“For instance, the presidential suite is very spacious and unlike any other suites with amazing views. It almost feels like a home.”
“Many suites are duplexes with interior staircases and separate living spaces from the bedrooms for guests. It is all very well-designed,” Mead said.
He said adding a local touch is of utmost importance, which is aimed at connecting with the locals while providing a sense of place.
“We put in a lot of local artworks all around the hotel, like the sculpture in the main lobby and the large original artwork of KL city on the fifth floor. The guest rooms all have commissioned batik art inside,” he said.
Additionally, the banquet facilities are about to embark on a complete renovation.
“We will be launching possibly the most gorgeous ballroom in KL next year,” Mead said.
He added that Hilton KL caters to all kinds of travellers in line with the core elements of the brand.
“It’s been a really unique hotel because of its full-service offerings. It combines many functions. It’s a business hotel and an airport hotel but also a resort in many ways.
“The railway link is only 28 minutes away from the airport which makes it incredibly convenient,” he said.
He added that the Hilton in Kuching, Sarawak and Kota Kinabalu, Sabah are quite similar in terms of character.
Hilton KL, however, has more independent travellers coming through, with a high proportion of corporate, international and domestic business travellers.
Some of its busiest times are on weekends and public holidays.
Hilton KL offers 11 F&B outlets, which make the property very much a dining venue which has also won many awards.
“It was in the initial brief from the start. Since the hotel is a landmark and destination venue, we knew that food would be a critical part of the local culture so we needed to have destination restaurants too.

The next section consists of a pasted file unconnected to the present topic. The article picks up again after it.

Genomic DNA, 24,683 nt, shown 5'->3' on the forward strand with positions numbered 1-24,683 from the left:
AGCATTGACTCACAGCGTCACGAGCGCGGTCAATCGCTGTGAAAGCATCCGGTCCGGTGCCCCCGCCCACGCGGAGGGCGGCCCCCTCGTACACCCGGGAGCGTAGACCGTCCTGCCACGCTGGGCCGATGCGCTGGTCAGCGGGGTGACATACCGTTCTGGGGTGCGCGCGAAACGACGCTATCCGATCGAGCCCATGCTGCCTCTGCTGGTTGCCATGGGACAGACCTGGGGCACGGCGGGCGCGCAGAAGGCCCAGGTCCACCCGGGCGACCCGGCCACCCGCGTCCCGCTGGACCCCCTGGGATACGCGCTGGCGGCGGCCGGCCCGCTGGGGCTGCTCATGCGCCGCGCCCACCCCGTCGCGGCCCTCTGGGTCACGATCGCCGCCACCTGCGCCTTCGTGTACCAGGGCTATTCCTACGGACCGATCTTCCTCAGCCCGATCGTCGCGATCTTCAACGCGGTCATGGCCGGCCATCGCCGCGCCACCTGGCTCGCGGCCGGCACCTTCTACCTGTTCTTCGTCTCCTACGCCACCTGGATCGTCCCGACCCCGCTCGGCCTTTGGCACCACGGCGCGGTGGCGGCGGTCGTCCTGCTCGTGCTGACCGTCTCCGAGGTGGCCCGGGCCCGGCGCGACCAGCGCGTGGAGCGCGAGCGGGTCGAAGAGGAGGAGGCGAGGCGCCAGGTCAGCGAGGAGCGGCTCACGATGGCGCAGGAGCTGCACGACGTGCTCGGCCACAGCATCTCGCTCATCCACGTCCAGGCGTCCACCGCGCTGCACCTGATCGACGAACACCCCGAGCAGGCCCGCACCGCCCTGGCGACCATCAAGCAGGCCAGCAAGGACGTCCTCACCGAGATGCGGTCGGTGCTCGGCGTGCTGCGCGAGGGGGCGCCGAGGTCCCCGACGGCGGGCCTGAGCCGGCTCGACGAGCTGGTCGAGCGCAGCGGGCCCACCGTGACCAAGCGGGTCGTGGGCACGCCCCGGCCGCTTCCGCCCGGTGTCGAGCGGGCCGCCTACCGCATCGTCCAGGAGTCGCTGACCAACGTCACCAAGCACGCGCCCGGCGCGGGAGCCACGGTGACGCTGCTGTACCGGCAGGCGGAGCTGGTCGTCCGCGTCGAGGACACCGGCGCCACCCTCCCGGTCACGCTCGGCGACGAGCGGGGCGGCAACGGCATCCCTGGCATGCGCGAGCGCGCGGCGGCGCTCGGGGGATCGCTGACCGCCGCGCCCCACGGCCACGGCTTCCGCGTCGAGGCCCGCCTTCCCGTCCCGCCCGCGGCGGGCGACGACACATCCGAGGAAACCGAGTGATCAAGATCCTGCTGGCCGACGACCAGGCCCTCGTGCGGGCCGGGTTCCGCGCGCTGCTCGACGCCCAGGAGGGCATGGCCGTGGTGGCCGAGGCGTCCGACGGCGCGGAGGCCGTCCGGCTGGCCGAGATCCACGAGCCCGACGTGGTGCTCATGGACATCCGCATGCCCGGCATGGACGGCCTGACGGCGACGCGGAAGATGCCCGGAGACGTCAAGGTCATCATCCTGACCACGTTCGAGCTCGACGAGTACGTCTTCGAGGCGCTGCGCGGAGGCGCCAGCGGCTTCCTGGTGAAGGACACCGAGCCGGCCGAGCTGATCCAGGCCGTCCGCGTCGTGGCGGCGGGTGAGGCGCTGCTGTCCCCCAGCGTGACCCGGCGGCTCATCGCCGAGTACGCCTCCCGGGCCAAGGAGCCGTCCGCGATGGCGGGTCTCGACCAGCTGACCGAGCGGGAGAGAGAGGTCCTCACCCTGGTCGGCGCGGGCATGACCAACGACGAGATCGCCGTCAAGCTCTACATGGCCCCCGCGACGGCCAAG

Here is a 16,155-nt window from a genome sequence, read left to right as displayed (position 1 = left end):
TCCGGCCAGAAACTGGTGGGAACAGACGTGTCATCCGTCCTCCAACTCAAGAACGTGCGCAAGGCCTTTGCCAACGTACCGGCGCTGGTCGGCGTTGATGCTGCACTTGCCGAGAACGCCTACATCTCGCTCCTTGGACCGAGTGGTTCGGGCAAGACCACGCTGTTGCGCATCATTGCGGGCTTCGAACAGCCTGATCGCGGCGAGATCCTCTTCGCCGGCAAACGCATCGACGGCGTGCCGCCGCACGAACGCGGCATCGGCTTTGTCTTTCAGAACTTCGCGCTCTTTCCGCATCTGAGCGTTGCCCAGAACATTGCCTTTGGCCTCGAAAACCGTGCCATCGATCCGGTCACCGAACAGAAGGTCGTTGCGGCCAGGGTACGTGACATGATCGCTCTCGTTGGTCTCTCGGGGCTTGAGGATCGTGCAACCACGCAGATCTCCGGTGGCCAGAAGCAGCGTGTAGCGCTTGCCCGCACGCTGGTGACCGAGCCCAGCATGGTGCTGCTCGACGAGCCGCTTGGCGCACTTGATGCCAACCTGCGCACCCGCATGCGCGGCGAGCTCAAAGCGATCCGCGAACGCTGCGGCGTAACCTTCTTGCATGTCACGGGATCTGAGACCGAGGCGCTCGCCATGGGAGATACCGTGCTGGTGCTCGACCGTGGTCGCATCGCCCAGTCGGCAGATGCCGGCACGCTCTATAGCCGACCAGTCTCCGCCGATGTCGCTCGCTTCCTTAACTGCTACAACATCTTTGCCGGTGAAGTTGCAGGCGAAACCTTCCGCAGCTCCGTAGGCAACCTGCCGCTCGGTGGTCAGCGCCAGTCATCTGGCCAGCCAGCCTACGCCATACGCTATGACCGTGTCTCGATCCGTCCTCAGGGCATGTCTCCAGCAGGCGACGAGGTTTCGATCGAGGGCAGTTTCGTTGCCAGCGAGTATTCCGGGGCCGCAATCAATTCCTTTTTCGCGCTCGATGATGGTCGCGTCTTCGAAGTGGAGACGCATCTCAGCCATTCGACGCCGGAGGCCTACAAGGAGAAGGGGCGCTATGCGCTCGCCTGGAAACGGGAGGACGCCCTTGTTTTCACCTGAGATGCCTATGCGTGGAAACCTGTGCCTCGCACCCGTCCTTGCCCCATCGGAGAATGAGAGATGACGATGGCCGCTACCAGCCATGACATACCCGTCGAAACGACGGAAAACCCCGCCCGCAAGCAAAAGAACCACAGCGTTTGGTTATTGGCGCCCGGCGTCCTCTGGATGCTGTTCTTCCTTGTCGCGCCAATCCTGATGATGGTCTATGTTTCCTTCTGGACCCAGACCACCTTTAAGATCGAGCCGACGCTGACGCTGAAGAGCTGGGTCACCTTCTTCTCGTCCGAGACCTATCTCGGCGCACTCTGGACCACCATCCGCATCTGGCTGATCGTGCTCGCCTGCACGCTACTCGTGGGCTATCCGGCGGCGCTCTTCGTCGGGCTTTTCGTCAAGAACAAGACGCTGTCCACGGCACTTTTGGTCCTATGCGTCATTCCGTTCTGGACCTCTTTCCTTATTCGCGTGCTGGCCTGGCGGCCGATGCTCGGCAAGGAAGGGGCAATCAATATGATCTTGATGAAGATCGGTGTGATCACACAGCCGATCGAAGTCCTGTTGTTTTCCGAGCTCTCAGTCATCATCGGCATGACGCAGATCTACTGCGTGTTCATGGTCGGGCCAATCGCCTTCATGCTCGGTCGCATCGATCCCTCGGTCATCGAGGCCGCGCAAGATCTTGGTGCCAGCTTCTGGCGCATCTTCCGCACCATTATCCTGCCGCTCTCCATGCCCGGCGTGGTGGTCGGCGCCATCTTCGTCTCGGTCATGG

“We are very proud to have the number one Japanese restaurant in KL, Iketeru, and our European buffet dining at Vasco’s,” Mead said.
Mead said each Hilton hotel in the country has a clear distinction zone, which is always in a prime location.
“We see our competitors in the immediate vicinity as more of complementary than anything else because the hotels are actually very different from each other and trade in different segments of the market,” he said.
Mead said Hilton is a good, solid product while other hotels within the area may appeal to a different variety of customers. He said the hotels balance out each other in a good fit.
As for short-term stay platforms, Mead does not view them as rivals. Instead, the mode is a variation of what a guest might prefer.
“A hotel and home-sharing platform serve a different purpose and experience. Hotels provide a level of hospitality with support. For instance, a guest needs help booking a taxi or, perhaps, assistance with the wireless connection. I believe the hotel lines are definitely sustainable,” Mead said.
Mead said the group’s upcoming outlets will include Double Tree by Hilton Putrajaya Lakeside and Double Tree by Hilton Damai Laut Resort in Perak.
The Damai Laut property, which consists of 291 rooms, will be the first internationally managed resort by Hilton in the state. It is set to open its doors next year.
“The other anticipated Double Tree by Hilton launches will be in Shah Alam, Selangor, Kota Kinabalu and Miri, Sarawak. There will also be a Hilton Garden Inn in Johor. All the projects, including Curio, Canopy and Conrad, are currently underway and will be ready by 2021,” Mead said.
He added that there has been a mixture of construction for the projects with almost all of them using local talents.
“Malaysia is actually quite well-established when it comes to development. It’s a country that has changed quite a lot over the years and has seen many people developed. Most of the Double Tree projects are by local designers,” he said.
In anticipation for Visit Malaysia Year 2020, Mead said it would be a very exciting time with plenty of opportunities.
However, he said Malaysia has still yet to realise its full potential in terms of tourism.
“Malaysia is still widely known for being a transit location — not where one gets off. We are hoping the campaign helps dispel some of those myths. There has definitely been an increase in the number of travellers looking for a more unique or special experiences all across Malaysia and we have them,” he said.
Mead added that the opportunity lies in how to create more unique bespoke experiences for people that would become unmissable.
“We’d like to hear someone say, KL is a must-see for a certain drawcard which will be special,” he said.
Mead said the group has engaged with different tourism-related bodies in promoting KL and every other unique destinations around the country.